The topmost leaves of a maple sapling are brilliant scarlet as they fledge.
All sorts of apple trees are showing the palest of greens as the swelling apples appear among the darker leaves.
Bats are abroad in the evening air, fluttering about, able to fly more slowly and change direction more sharply than birds. I do not know how many I see, but at least two, one that flies one way and then another appearing ahead.
Many are the oddly colored squirrels about, but the one whose body is ordinary gray but with a tail of white and black splotches is odder than most.
Roses still abloom. Bushes of red flowers, ones of orange and pink where the older blooms have paled, through every shade toward white, ones of yellow in every shade to cream.
Up the road, some pedestrians are looking about at something. And then, level with me, a fox comes sauntering down the driveway. It's distinctly lean, and its pelt is red grizzled with black, and its tail and ears and legs are all black. It saunters off, and the other pedestrians exclaim that was what vanished up the road. (There have been other foxes, but all all red)
A bird calls, just before midnight. It sounds very like a mourning dove, but -- it's just before midnight. Also the note grows tremulous, which is unlike them.
Autumnal August: a thistle almost all in seed -- but having some purple flowers yet -- has a goldfinch in brilliant yellow and black perched on it; the Japanese anemones blooming pink with their yellow hearts; the goldfinches flitting away whenever I come around the house. (Though I don't MIND their eating the coneflower seeds, they are, after all, birdbrains.)
The apple tree leaves look kinda withered and brownish, but the apples are pale green and round.
A bird takes off over a parking lot, perhaps a gull, or a hawk -- but it turns and becomes clear, with its neck in a u-shape and its long heron legs trailing behind.
What is the tree, with its dark jewel-red fruit awaiting birds?
The hurricane lifted a rose, with leaves, from the rose bush and tossed it to the ground. (Also knocked over a mail box.)
A hawk flits off the bridge toward a bush. Then, moments later, it lifts off the ground it landed on to fly a little farther down the path. Finally it flies into brush on the other side. (Giving an excellent view of its black and white checkered feathers.)
Gray stands among the grass by the pool (or puddle). The heron is soon hidden again behind the tall grass.
It rained. Along lines in the grass, mushrooms grow out of a tree, leading to deductions of where its roots have perished.
The hurricane came through. The brook is in full spate, with all the waters ruddy brown and opaque from the dirt they carry. In places it rushes about rocks and fallen wood, in others it is quieter than before because all the rock is below the surface. In the meanders the effect is clearest. Where the bends spread out, the plants are utterly flattened, though they were tall, with thick stalks.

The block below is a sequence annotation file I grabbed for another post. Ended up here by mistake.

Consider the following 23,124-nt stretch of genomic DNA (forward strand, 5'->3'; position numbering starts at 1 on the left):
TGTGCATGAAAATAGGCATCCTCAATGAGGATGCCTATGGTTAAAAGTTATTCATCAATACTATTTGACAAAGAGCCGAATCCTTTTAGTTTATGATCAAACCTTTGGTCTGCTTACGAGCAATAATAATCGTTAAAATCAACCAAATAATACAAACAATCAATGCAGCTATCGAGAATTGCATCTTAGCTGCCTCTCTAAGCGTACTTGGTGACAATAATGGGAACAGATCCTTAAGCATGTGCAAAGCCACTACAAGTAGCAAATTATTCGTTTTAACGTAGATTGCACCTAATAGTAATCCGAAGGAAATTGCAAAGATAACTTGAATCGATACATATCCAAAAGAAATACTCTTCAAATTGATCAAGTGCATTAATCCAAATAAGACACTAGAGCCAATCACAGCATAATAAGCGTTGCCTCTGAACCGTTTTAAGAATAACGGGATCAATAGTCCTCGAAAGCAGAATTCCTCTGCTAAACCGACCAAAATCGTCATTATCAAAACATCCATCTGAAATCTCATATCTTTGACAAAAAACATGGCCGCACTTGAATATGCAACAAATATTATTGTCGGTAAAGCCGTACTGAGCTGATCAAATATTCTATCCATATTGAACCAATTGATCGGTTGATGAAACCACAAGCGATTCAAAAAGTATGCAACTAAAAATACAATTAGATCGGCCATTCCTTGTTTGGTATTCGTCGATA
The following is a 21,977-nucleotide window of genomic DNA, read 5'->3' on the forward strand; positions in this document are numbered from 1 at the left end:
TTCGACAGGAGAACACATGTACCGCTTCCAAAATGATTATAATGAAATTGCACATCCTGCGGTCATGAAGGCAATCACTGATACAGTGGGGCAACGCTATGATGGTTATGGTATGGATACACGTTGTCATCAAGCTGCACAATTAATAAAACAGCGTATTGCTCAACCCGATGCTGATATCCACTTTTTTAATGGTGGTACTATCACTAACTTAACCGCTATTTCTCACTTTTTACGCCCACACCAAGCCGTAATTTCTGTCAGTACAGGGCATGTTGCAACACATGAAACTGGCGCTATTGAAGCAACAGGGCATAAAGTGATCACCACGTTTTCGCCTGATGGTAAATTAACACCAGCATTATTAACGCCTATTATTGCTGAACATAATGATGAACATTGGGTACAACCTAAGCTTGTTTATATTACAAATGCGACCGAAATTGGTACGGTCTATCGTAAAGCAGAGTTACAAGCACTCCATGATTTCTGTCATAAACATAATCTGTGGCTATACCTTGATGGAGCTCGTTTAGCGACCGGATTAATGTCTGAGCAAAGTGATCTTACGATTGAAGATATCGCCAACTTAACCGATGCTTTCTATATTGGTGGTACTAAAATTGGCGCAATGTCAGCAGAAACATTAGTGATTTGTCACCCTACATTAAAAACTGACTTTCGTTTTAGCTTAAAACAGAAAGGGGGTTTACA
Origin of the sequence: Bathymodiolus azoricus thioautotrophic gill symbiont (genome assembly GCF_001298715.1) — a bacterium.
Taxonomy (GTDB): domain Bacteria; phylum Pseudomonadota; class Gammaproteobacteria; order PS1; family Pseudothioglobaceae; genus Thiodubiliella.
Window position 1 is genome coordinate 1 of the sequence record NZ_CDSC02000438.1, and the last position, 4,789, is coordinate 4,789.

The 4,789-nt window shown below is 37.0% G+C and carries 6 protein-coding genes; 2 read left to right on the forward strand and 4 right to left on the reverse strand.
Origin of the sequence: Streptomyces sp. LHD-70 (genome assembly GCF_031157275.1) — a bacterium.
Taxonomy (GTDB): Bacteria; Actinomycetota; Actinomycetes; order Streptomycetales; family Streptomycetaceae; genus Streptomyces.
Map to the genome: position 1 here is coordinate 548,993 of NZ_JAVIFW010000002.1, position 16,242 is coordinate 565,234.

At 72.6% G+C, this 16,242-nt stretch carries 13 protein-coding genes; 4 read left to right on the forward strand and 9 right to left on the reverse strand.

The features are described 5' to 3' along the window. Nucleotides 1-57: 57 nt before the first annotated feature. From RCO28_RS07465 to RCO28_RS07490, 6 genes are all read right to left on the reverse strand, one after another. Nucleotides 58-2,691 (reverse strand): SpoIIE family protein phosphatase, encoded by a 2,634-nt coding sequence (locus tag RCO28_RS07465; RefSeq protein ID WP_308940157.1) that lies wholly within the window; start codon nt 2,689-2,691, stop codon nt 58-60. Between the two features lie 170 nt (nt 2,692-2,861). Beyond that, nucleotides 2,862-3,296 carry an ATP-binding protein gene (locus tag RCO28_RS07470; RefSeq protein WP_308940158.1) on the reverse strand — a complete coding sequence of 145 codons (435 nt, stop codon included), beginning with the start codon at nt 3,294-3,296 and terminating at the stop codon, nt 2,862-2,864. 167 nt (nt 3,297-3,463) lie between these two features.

The asters are merely buds in the beginning of September, when I've known them to bloom in July before.
Some trees have boughs full of dried, colorless leaves, as if they were too stressed for autumnal color. Perhaps locally, since it's not been a drought.
Thunder wakes me and rolls on and on and on. With no change to show it was another roll of thunder, in volume even, but very long for a single roll.
There are pegs on the garden. Except, no, they are mushrooms. All white. Perfectly flat on top, tall, and all exactly the same height where they sit as if set out in a rectangle.
The stream does indeed babble louder now, when it has receded so far from the banks that bars of clay and peddle rise above the waters, and the plants on the meanders are starting to rise up again after the flood.
A rain burst is followed by a lovely arching rainbow. Driving about the streets suddenly brings it up in more blazing color where it was hidden, and with a double rainbow echoing.
A bat is easier to see with the sunset behind it. The sunlight through its wings differs from that of a bird's feathers.
A shadow falls over a house, and so I look high, high, high up to see the hawk. Its belly and the bottoms of its wings are so white -- albeit with brown patterns on the edge -- that it looks like a moth, an enormous moth.
A fox stands, like a sentinel, its nose toward the sunset and its body all coppery, with some black about its head. Then it scratches, and its legs are black-grizzled. But it's not the one I saw earlier because the body has less black and more red.
Two apple trees, both with the leaves looking dingy and sparse, but one with pale green balls of unripe apples, the other with bright red of ripe.
A cat, chunky, calico and white, sits in the middle of the walkway. Gets up to scurry ahead of me, looking back again and again to see I'm still following. Finally scrambles up on steps and to its relief I go on. Then I come back. And it's cornered itself. It has to squeeze between slats and jump down into the garden and give me the wary eye as I go in.
The geese line up along the bank like carefully arranged rocks, smoothed and gleaming.